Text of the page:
In 2014, America was deep in the throes of a food revolution. Chefs everywhere were finally cooking exactly what they wanted to eat rather than what they thought they were supposed to cook, or what traditionally had sold well, or what was expected. It was a revolution led by chefs like David Chang in New York, by restaurants like Animal in Los Angeles. But even though the soundtracks in those restaurants often mimicked the “this is what we like, deal with it” ethos of the menus — the music was loud and fun and often countercultural — the restaurants themselves looked like, well, restaurants. Sometimes they were sparse in a way that might be considered daring, but unlike the food and the music, the design of these places rarely conveyed much other than a rejection of the stuffiness (and tablecloths) of the fine dining of the past. It was different, yes, but it didn’t offer much in the way of newness or give me anything to grab hold of as a signifier of forward motion.
Night + Market Song was the first restaurant I encountered that took that “I do what I want” ethos and fully applied it to design. Stepping into the place felt like entering someone else’s vividly colored consciousness. It has often been compared to a teenager’s bedroom, mainly because of the Cindy Crawford poster, but that comparison works for me for a different reason. Do you remember the first time you entered the bedroom of a new friend in high school, someone who had worked hard to create an almost theatrical space for themselves — maybe it was incense and posters, maybe it was crushed velvet curtains, maybe it just exuded weed and sex — and you knew immediately that you had just glimpsed into the psyche of that person and liked them even more? Night + Market Song was like that for me. That the food backed up this raucous, cross-cultural explosion of personality only added to the effect.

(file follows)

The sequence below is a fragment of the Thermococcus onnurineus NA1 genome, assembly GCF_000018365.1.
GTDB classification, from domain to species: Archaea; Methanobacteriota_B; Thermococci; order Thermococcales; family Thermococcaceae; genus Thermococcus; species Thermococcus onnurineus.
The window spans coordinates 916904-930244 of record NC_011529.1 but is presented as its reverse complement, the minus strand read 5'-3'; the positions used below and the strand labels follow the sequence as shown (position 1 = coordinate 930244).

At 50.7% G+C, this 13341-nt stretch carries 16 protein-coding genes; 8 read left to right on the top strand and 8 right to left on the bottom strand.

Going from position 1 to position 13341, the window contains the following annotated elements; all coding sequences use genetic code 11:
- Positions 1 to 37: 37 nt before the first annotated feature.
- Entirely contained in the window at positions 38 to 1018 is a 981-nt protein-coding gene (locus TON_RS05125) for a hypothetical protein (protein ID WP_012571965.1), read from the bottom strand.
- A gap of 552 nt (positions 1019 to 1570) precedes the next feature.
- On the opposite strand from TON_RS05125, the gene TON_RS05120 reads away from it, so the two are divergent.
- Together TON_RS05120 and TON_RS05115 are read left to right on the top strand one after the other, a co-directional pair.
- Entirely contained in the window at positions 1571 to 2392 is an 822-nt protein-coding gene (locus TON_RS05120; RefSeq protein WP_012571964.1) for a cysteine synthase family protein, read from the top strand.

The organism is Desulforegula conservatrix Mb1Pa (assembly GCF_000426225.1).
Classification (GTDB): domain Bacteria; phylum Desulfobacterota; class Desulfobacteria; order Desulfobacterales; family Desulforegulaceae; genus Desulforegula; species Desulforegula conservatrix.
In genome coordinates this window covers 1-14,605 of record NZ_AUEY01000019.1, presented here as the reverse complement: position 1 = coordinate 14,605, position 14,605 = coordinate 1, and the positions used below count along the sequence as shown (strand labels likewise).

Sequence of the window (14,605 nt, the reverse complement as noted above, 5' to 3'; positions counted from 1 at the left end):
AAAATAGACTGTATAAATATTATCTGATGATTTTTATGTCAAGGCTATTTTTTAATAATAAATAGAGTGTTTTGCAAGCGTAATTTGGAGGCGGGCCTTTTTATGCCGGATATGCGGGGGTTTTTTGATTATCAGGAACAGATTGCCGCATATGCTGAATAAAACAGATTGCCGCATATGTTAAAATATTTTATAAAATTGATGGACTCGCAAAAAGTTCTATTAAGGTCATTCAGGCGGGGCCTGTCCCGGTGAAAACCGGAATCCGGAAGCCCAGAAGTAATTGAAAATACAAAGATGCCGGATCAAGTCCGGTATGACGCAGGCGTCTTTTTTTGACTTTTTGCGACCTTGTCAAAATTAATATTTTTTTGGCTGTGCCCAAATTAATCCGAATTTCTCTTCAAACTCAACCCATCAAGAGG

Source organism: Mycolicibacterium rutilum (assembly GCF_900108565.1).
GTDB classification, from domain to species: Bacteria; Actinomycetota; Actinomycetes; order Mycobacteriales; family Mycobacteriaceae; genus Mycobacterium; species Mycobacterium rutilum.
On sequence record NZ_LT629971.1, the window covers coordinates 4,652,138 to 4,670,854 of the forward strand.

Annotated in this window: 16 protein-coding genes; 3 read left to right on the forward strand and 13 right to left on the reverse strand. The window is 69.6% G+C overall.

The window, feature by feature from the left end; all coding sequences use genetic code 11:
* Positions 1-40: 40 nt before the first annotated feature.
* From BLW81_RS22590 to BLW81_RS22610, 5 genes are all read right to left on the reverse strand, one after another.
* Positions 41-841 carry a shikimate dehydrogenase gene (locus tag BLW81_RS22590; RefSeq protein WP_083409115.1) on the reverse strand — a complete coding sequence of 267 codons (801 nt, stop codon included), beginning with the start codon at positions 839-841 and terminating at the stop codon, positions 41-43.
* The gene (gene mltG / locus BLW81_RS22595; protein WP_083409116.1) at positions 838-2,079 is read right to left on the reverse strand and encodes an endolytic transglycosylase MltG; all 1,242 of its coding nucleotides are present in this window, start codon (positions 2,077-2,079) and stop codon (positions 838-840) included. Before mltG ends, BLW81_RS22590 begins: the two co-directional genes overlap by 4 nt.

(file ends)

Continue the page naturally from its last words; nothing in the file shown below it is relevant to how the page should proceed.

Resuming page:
Yenbamroong’s background as a photographer and all-round art nerd helped make for a restaurant that was as visually stimulating as it was stimulating to the palate, but its design was also the result of multiple cultural influences — it came from a Thai kid who grew up in LA, who had snippets of Thailand etched into his mind from an early age but who also loved American pop culture, who spent time in London and New York, and who felt he had nothing to prove to anyone in terms of the authenticity of his own food or experiences.
“Even the idea that it was designed is a little off,” Yenbamroong says. “I mean, I guess you could say it was a design process, but it’s more like sitting on a couch in your therapist’s office and stuff just coming out.”